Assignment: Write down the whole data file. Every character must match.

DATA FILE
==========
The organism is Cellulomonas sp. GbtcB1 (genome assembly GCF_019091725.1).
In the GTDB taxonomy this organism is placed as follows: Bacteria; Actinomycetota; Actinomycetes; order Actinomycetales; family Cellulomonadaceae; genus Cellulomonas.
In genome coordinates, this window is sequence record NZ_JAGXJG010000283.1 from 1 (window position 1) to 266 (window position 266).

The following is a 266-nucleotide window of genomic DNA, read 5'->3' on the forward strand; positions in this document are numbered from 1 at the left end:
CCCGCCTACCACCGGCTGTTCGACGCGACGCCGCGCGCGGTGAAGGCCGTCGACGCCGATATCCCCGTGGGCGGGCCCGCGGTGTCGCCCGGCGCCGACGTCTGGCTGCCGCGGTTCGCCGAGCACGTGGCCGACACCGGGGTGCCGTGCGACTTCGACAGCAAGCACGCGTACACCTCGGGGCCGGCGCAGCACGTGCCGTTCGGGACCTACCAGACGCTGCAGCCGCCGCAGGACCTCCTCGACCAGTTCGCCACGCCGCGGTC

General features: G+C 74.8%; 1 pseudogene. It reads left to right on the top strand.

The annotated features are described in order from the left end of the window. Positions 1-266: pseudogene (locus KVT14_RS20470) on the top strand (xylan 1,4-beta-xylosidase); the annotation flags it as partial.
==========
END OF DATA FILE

The organism is Cellulomonas sp. GbtcB1 (genome assembly GCF_019091725.1).
In the GTDB taxonomy this organism is placed as follows: Bacteria; Actinomycetota; Actinomycetes; order Actinomycetales; family Cellulomonadaceae; genus Cellulomonas.
In genome coordinates, this window is sequence record NZ_JAGXJG010000283.1 from 1 (window position 1) to 266 (window position 266).

The following is a 266-nucleotide window of genomic DNA, read 5'->3' on the forward strand; positions in this document are numbered from 1 at the left end:
CCCGCCTACCACCGGCTGTTCGACGCGACGCCGCGCGCGGTGAAGGCCGTCGACGCCGATATCCCCGTGGGCGGGCCCGCGGTGTCGCCCGGCGCCGACGTCTGGCTGCCGCGGTTCGCCGAGCACGTGGCCGACACCGGGGTGCCGTGCGACTTCGACAGCAAGCACGCGTACACCTCGGGGCCGGCGCAGCACGTGCCGTTCGGGACCTACCAGACGCTGCAGCCGCCGCAGGACCTCCTCGACCAGTTCGCCACGCCGCGGTC

General features: G+C 74.8%; 1 pseudogene. It reads left to right on the top strand.

The annotated features are described in order from the left end of the window. Positions 1-266: pseudogene (locus KVT14_RS20470) on the top strand (xylan 1,4-beta-xylosidase); the annotation flags it as partial.